The Five Towns Premier Rehabilitation & Nursing Center received 28 citations for violations of public health code between 2016 and 2020, according to New York State Department of Health records accessed on March 17, 2020. The facility has also received five fines between 2013 and 2019, totaling $58,000, for findings that it violated health code provisions concerning accidents, administration, quality of care, and more. The Woodmere nursing home’s citations resulted from a total of seven surveys by state inspectors. The deficiencies they describe include the following:
1. The nursing home did not provide adequate treatment and care for residents with pressure ulcers. Section 483.25 of the Federal Code requires nursing homes to provide residents without pressure ulcers necessary care to prevent pressure ulcers from developing unless unavoidable, and residents with pressure ulcers the necessary care to promote healing, prevent infection, and prevent the development of new ulcers. An October 2018 citation found that The Five Towns Premier Rehabilitation & Nursing Center did not provide such for two residents. The citation states specifically that a resident who was at moderate risk of developing a pressure ulcer developed two ulcers after admission, and that their wounds “were not promptly identified, reported, assessed and monitored, and treatments were not implemented as per the physician’s orders.” As for the other resident, the citation states that they had a stage 4 pressure ulcer, but a physician’s recommendation that they be hospitalized for debridement of the wound was not addressed, resulting in harm to the resident.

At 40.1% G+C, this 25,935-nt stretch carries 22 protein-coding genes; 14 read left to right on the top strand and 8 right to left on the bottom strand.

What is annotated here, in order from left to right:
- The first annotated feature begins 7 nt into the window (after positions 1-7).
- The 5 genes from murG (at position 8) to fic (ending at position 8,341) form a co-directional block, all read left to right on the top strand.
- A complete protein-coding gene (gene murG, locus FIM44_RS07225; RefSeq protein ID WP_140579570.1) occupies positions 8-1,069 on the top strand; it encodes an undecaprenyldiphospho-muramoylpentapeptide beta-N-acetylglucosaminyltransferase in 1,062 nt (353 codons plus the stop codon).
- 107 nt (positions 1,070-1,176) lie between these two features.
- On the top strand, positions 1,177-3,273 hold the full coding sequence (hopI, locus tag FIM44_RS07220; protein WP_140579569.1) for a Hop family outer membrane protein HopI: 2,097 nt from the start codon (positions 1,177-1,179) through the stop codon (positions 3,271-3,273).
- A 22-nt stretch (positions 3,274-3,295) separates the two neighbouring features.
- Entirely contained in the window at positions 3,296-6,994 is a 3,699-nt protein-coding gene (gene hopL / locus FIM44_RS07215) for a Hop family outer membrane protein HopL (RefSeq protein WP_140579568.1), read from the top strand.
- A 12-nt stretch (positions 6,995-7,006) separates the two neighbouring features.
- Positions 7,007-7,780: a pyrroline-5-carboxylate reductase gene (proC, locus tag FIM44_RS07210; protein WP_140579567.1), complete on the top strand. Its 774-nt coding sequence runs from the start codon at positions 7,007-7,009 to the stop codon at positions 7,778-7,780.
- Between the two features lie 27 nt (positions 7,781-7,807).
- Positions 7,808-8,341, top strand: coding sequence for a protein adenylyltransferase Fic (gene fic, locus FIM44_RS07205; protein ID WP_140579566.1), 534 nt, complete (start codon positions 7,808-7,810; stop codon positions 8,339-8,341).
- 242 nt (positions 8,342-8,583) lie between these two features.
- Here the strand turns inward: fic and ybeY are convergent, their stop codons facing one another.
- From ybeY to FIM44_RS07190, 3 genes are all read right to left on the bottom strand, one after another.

2. The nursing home did not ensure residents were protected from significant medication errors. Section 483.45 of the Federal Code requires nursing homes to ensure residents’ are kept “free of any significant medication errors.” An October 2018 citation found that The Five Towns Premier Rehabilitation & Nursing Center did not ensure such for one resident. The citation found specifically that a Licensed Practical Nurse administered an ear medication to the resident’s eye. Later, the resident “complained of mild irritation to the eyes” and “was noted with redness to the eyes.” In an interview, the LPN said that while administering the drug she was “distracted because she was conversing with the [resident’s] family member.” A plan of correction undertaken by the facility included the educational counseling of the LPN.